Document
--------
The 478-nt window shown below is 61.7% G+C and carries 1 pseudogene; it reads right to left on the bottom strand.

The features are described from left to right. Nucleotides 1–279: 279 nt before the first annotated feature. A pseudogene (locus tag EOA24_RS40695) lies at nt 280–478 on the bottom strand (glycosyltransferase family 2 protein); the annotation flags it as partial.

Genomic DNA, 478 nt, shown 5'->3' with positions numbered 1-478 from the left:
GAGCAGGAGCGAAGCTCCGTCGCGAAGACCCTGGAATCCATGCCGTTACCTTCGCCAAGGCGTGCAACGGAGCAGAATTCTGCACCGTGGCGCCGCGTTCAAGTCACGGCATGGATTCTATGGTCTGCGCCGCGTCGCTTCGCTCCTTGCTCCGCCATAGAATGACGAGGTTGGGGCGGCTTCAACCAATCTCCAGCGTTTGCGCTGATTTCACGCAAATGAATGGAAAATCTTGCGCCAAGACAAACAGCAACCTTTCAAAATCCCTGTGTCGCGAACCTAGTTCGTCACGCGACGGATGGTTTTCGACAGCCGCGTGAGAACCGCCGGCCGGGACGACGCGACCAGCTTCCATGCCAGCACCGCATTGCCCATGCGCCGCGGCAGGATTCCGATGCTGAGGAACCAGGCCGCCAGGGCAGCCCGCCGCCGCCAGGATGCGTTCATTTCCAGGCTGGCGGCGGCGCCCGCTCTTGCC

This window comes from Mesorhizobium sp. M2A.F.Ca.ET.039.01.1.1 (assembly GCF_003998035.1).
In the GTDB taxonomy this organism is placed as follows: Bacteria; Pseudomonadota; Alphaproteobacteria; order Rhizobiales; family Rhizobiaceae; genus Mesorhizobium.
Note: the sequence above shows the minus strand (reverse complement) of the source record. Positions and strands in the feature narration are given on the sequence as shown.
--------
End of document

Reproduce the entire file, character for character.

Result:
The 478-nt window shown below is 61.7% G+C and carries 1 pseudogene; it reads right to left on the bottom strand.

The features are described from left to right. Nucleotides 1–279: 279 nt before the first annotated feature. A pseudogene (locus tag EOA24_RS40695) lies at nt 280–478 on the bottom strand (glycosyltransferase family 2 protein); the annotation flags it as partial.

Genomic DNA, 478 nt, shown 5'->3' with positions numbered 1-478 from the left:
GAGCAGGAGCGAAGCTCCGTCGCGAAGACCCTGGAATCCATGCCGTTACCTTCGCCAAGGCGTGCAACGGAGCAGAATTCTGCACCGTGGCGCCGCGTTCAAGTCACGGCATGGATTCTATGGTCTGCGCCGCGTCGCTTCGCTCCTTGCTCCGCCATAGAATGACGAGGTTGGGGCGGCTTCAACCAATCTCCAGCGTTTGCGCTGATTTCACGCAAATGAATGGAAAATCTTGCGCCAAGACAAACAGCAACCTTTCAAAATCCCTGTGTCGCGAACCTAGTTCGTCACGCGACGGATGGTTTTCGACAGCCGCGTGAGAACCGCCGGCCGGGACGACGCGACCAGCTTCCATGCCAGCACCGCATTGCCCATGCGCCGCGGCAGGATTCCGATGCTGAGGAACCAGGCCGCCAGGGCAGCCCGCCGCCGCCAGGATGCGTTCATTTCCAGGCTGGCGGCGGCGCCCGCTCTTGCC

This window comes from Mesorhizobium sp. M2A.F.Ca.ET.039.01.1.1 (assembly GCF_003998035.1).
In the GTDB taxonomy this organism is placed as follows: Bacteria; Pseudomonadota; Alphaproteobacteria; order Rhizobiales; family Rhizobiaceae; genus Mesorhizobium.
Note: the sequence above shows the minus strand (reverse complement) of the source record. Positions and strands in the feature narration are given on the sequence as shown.